The Germans from Russia
By Michael M. Miller, Bibliographer, Germans from Russia
Heritage Collection, NDSU Libraries
Descendants of German-speaking peoples residing in the Western Hemisphere
whose ancestors immigrated to the Russian Empire during the years
1764 to 1862 are variously referred to as Germans from Russia, Russian-Germans,
German-Russians, Russo-Germans, and Russia Germans. In Russia, these
Germans retained their language, customs, and other forms of ethnicity.
But they were Russian because they were citizens of that country.
One group of Germans who had resided in Russia for a brief period
of time immigrated to the United States in 1849. The mass migrations
of Germans from Russia to the Western Hemisphere began in 1872 and
continued sporadically until about 1920.
Foreigners were invited by the Russian rulers Catherine II in 1763
and Alexander I in 1804 to settle in Russia. Their purpose was to
populate the land south and east of Moscow with industrious people,
bring western culture and industry to the empire, and develop a
buffer against nomadic tribes making raids for the east. Among those
accepting the invitation were about 27,000 German-speaking immigrants
from the provinces of Hesse, the Palatinate, Saxony, Prussia and
others, who immigrated to Russia between 1763 and 1790. Another
group of about 50,000, mostly from Württemberg, Alsace, Baden,
and the Palatinate settled in Russia between 1804 and 1862.
The invitations to foreigners to settle in Russia were in the form
of manifestoes. A manifesto was a written list of guarantees, similar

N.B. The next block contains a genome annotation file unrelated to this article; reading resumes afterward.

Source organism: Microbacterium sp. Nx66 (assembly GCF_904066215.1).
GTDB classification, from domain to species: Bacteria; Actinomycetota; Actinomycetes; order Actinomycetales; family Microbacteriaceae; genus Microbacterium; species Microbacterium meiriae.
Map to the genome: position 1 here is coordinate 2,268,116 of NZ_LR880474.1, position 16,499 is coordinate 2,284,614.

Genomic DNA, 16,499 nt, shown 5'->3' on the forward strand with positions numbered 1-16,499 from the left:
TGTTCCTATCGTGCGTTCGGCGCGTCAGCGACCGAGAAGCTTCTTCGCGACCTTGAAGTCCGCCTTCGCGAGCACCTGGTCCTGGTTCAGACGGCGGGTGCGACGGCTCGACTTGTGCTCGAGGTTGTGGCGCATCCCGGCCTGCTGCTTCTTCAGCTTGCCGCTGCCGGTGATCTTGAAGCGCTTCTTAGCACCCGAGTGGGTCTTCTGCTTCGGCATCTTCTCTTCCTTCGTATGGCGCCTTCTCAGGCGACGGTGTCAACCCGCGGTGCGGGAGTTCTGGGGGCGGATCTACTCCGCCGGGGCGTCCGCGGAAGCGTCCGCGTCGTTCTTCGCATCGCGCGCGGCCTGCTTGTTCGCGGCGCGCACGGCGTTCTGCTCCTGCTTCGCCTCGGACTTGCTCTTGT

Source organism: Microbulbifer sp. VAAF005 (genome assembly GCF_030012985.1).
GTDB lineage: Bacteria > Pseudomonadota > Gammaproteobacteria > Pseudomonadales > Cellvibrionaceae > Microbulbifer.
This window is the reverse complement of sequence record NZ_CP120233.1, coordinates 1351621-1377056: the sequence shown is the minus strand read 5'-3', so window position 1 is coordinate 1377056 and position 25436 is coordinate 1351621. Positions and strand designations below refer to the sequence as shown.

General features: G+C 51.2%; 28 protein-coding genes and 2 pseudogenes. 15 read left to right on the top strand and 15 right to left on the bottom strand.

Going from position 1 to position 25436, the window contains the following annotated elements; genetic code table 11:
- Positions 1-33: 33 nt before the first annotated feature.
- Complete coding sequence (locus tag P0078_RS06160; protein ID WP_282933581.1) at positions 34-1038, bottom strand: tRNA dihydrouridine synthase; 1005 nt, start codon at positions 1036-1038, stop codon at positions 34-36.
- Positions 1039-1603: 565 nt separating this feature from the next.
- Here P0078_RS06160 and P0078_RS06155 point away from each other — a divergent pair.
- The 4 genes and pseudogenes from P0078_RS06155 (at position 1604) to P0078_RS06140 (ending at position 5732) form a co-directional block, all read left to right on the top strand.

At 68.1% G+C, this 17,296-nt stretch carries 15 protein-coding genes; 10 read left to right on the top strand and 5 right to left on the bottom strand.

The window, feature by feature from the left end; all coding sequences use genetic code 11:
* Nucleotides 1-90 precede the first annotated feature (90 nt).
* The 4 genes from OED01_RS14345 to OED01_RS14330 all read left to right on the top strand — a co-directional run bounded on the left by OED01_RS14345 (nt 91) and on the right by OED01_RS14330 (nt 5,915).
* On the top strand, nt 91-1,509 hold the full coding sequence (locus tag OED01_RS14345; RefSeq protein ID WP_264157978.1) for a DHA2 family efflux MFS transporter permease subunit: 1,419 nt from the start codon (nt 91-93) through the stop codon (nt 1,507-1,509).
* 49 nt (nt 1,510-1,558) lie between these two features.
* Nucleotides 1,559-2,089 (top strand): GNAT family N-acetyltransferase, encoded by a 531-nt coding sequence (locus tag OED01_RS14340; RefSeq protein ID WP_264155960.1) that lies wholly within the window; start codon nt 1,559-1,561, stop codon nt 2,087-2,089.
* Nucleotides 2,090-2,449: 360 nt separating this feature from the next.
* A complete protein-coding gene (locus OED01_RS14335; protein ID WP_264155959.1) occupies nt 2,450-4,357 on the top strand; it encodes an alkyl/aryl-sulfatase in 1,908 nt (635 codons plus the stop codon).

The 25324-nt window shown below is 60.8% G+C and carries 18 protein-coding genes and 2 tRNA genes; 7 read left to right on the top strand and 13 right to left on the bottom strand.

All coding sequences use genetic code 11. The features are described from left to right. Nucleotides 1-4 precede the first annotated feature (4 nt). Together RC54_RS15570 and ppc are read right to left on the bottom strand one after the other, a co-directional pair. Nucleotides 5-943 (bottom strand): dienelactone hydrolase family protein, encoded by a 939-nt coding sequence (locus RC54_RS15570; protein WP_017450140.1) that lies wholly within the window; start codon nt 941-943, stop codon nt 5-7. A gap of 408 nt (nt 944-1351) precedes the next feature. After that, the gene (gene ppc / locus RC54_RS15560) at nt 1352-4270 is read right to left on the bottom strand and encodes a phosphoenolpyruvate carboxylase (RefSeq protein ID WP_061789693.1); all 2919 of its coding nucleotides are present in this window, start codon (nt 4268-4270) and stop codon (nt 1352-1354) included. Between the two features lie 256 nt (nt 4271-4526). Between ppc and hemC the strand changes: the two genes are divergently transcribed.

to a "Bill of Rights", under which the immigrants were
to reside in Russia. Foreigners of several nationalities responded
to the manifestoes because these guarantees provided relief from
sources of discontent prevailing in their homeland. This discontent
stemmed from economic, religious, political, and personal sources.
It is well to remember that "a contented person will not leave
the country of his/her birth."
Both land and water routes carried the immigrants to the Russian
Empire. Land travel was limited to wagons and carts, drawn by various
animals. Unique among the water conveyances was the Ulmer Schachtel.
These wooden boats made a one-way trip down the Danube River. At
the trip's end, they were dismantled and the wood used for other
purposes. Some immigrants spent a year and more en route.
The major settlement areas in the Russian Empire and the years
of settlement were:
Volga Region 1764-1767; 1860's
Black Sea Region 1787-1793; 1804-1810
The original, or so-called mother colonies, established by Germans
eventually numbered about 300. The German colonists lived in farmyards,
called a Hof or yard, which were located side by side in a village
called a Dorf. The land they farmed was outside the village. Some
of the lands they were granted were held in common. The original
land grants made to the immigrants were, at that time, considered
to be very generous. The amount of land granted varied from colony
to colony. Colonies usually, but not exclusively, were occupied
by people of the same religious faith. In Volhynia the farmers lived
on their own land, not in villages as in other regions in Russia.
The colonies were established on the steppes, natural grasslands.
Like the North American Great Plains, the major problems encountered
by the settlers of the steppes were a source of water, a source
of fuel, and building material. Most of the mother colonies located
near a source of surface water. Dung and other organic materials
were the primary fuels. Building materials consisted, in the main,
of natural sod, stones, and reeds. In Volhynia, some of the lands